CEM REPORT | Majority of the farmers who took loan under the Anchor Borrowers’ Programme (ABP) scheme by the Central Bank of Nigeria have refused to pay back, a situation that threatens the sustenance of the scheme.
CBN is appealing to the farmers to endeavor to pay back the loan to enable other farmers benefit so the scheme can be sustained.
Mr Sadeeq Ajayi, from CBN Development Finance Office, made the appeal on Wednesday in Ibadan at the Agribusiness Innovation Clinic entitled: “Fostering Innovation and Collaboration Across the Agricultural Value Chain” was organised by the Global Alliance for Improved Nutrition (GAIN).
ABP is an agricultural loan scheme launched in 2015 by the Federal Government, through the Central Bank of Nigeria (CBN). It was designed to boost agricultural yields, halt large volumes of food importation and address negative trade balance.
Guidelines for the programme stipulate that upon harvest, benefiting farmers are to repay their loans with produce (which must cover the loan principal and interest) to an anchor, who pays the cash equivalent to the farmer’s account.
Anchor could be either a private large-scale integrated processor or a state government.
By the second quarter of 2021, the Governor of the CBN, Godwin Emefiele, disclosed that 3,107,890 farmers had been empowered under the scheme to cultivate 3,801,397 hectares of land and produce 21 commodities, leveraging the services of 23 financial institutions acting as direct links to farmers.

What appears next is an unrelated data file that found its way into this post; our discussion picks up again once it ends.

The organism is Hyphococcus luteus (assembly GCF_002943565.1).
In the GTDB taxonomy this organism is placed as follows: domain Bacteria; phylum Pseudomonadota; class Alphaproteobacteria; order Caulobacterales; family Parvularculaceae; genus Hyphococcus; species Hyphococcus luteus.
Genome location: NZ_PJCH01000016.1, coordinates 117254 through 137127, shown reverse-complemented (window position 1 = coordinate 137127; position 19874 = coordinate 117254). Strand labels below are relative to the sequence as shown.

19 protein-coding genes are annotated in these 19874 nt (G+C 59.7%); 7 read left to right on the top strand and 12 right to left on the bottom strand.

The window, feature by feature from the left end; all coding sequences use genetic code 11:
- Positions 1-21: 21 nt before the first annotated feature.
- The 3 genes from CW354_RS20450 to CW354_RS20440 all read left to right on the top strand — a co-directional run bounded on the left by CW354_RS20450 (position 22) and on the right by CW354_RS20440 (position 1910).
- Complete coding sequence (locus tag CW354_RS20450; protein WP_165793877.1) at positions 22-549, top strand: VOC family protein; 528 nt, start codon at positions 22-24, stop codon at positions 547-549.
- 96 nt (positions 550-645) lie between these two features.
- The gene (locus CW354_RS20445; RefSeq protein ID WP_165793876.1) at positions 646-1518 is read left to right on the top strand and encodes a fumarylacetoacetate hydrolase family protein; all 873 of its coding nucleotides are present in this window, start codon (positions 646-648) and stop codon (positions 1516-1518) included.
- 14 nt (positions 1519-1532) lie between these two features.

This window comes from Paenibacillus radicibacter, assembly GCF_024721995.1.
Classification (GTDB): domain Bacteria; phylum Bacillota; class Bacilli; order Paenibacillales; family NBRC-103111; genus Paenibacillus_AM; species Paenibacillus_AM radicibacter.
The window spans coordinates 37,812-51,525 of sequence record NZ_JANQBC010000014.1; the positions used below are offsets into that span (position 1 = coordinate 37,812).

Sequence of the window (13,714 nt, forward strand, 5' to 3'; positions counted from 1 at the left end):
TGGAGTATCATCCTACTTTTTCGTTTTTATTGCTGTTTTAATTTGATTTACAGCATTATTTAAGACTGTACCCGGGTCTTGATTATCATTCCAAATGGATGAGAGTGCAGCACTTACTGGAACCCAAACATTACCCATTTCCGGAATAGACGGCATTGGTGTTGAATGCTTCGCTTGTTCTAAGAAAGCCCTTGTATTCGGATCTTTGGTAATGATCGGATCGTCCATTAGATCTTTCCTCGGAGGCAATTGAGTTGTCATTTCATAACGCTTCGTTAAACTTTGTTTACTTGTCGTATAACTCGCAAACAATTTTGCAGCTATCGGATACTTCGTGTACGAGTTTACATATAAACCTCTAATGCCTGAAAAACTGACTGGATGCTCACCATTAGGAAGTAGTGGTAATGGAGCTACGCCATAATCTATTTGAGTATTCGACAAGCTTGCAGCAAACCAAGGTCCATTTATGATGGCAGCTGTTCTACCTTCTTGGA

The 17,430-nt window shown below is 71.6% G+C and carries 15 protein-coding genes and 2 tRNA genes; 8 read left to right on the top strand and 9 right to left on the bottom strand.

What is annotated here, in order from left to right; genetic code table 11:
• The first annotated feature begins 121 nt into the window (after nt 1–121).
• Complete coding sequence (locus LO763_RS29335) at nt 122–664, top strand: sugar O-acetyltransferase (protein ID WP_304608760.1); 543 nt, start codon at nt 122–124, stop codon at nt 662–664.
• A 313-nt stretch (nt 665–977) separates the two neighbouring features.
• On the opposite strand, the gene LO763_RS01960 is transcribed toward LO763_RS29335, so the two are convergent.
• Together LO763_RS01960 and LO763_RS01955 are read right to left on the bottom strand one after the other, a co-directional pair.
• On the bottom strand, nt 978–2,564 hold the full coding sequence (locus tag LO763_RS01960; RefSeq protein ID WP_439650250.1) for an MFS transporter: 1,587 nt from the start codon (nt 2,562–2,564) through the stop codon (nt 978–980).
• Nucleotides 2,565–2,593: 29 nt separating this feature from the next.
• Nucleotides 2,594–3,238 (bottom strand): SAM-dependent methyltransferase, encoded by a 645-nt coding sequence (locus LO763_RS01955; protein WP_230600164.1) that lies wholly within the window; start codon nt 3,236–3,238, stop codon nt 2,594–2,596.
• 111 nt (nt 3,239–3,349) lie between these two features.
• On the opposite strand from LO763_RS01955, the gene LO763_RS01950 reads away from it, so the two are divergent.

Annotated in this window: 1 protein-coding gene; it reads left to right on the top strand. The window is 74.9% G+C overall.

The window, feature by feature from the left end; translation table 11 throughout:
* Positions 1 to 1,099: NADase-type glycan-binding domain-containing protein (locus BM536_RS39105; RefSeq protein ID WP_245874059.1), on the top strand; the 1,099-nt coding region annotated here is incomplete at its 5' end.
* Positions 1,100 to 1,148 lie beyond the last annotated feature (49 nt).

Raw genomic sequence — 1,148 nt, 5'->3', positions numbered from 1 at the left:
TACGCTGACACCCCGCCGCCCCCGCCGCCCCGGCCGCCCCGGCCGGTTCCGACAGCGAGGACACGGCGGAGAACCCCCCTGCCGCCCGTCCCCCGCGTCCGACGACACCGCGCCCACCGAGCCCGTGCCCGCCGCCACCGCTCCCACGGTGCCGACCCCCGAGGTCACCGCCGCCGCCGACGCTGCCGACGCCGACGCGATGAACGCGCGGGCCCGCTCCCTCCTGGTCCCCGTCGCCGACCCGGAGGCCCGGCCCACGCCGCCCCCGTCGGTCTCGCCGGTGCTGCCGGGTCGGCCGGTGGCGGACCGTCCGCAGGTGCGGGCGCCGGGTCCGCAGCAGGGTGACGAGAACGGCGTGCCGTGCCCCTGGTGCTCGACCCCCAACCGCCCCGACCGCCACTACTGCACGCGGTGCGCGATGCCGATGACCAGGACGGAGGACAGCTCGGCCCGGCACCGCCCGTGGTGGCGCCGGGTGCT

Ajayi said that majority of farmers in Oyo State, who benefited from the scheme, have not repaid their loans.
He said inability of the apex bank to recover the loans from the defaulting farmers had threatened the scheme, adding that it has prevented other farmers from accessing the facility.
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“While the Anchor Borrowers’ Programme has recorded some level of success, the failure of farmers to repay the loans has, however, been a major setback.
“Many of the farmers refused to pay back their loans due to misconception that since CBN is the lender, the loan is a ‘national cake’ and they do not have to pay back what they consider theirs as citizens.
“This attitude has made it difficult for other farmers, who also want to access the loan, to benefit from the scheme,” he said.
Oyo farmers are not the only defaulters of the scheme. Farmers from Kebbi, Kaduna, Kano and Katsina states who benefitted have also defaulted.
In kebbi State for instance, 70,000 farmers that benefited from the ABP loans in 2015, only about 200 farmers were able to pay back. Out of the 150,000 farmers in Kano, about 80 per cent of them are yet to pay back. 50% of the 15,000 famers in Kaduna have not paid their loans
Punch reported in November 2021 that Farmers who subscribed to the Programme owed the apex bank N463bn as of the end of March 2021, data from the CBN Economic Report for April have shown.
Ajayi said that stakeholders, including the traditional rulers, should appeal to the defaulting farmers to promptly repay the loans for the sake of others.
“Of course, we are engaging various stakeholders and we expect the narrative to change very soon so that more people can have access to the fund,” he said.